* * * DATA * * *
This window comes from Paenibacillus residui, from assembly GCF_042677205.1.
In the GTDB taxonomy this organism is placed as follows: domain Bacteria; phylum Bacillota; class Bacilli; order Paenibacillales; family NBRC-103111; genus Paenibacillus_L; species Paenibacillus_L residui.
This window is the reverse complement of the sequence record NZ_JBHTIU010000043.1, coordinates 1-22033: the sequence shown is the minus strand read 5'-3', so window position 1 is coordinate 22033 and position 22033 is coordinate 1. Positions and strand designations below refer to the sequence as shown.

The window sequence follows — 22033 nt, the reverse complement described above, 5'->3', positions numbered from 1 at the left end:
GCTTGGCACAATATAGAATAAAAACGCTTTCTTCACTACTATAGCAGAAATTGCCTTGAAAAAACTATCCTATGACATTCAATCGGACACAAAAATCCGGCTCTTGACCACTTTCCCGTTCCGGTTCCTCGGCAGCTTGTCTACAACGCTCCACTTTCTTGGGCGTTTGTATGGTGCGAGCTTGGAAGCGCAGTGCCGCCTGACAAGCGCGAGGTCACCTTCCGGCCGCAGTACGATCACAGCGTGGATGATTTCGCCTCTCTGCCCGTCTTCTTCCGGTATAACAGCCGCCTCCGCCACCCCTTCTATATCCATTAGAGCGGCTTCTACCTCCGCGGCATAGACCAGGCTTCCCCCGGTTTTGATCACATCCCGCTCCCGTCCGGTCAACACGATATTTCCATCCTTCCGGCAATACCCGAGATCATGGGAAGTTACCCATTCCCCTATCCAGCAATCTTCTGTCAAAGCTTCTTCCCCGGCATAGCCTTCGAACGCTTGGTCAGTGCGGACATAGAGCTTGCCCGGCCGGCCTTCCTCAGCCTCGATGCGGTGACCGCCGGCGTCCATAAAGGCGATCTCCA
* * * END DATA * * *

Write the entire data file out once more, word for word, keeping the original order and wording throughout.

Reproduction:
This window comes from Paenibacillus residui, from assembly GCF_042677205.1.
In the GTDB taxonomy this organism is placed as follows: domain Bacteria; phylum Bacillota; class Bacilli; order Paenibacillales; family NBRC-103111; genus Paenibacillus_L; species Paenibacillus_L residui.
This window is the reverse complement of the sequence record NZ_JBHTIU010000043.1, coordinates 1-22033: the sequence shown is the minus strand read 5'-3', so window position 1 is coordinate 22033 and position 22033 is coordinate 1. Positions and strand designations below refer to the sequence as shown.

The window sequence follows — 22033 nt, the reverse complement described above, 5'->3', positions numbered from 1 at the left end:
GCTTGGCACAATATAGAATAAAAACGCTTTCTTCACTACTATAGCAGAAATTGCCTTGAAAAAACTATCCTATGACATTCAATCGGACACAAAAATCCGGCTCTTGACCACTTTCCCGTTCCGGTTCCTCGGCAGCTTGTCTACAACGCTCCACTTTCTTGGGCGTTTGTATGGTGCGAGCTTGGAAGCGCAGTGCCGCCTGACAAGCGCGAGGTCACCTTCCGGCCGCAGTACGATCACAGCGTGGATGATTTCGCCTCTCTGCCCGTCTTCTTCCGGTATAACAGCCGCCTCCGCCACCCCTTCTATATCCATTAGAGCGGCTTCTACCTCCGCGGCATAGACCAGGCTTCCCCCGGTTTTGATCACATCCCGCTCCCGTCCGGTCAACACGATATTTCCATCCTTCCGGCAATACCCGAGATCATGGGAAGTTACCCATTCCCCTATCCAGCAATCTTCTGTCAAAGCTTCTTCCCCGGCATAGCCTTCGAACGCTTGGTCAGTGCGGACATAGAGCTTGCCCGGCCGGCCTTCCTCAGCCTCGATGCGGTGACCGCCGGCGTCCATAAAGGCGATCTCCA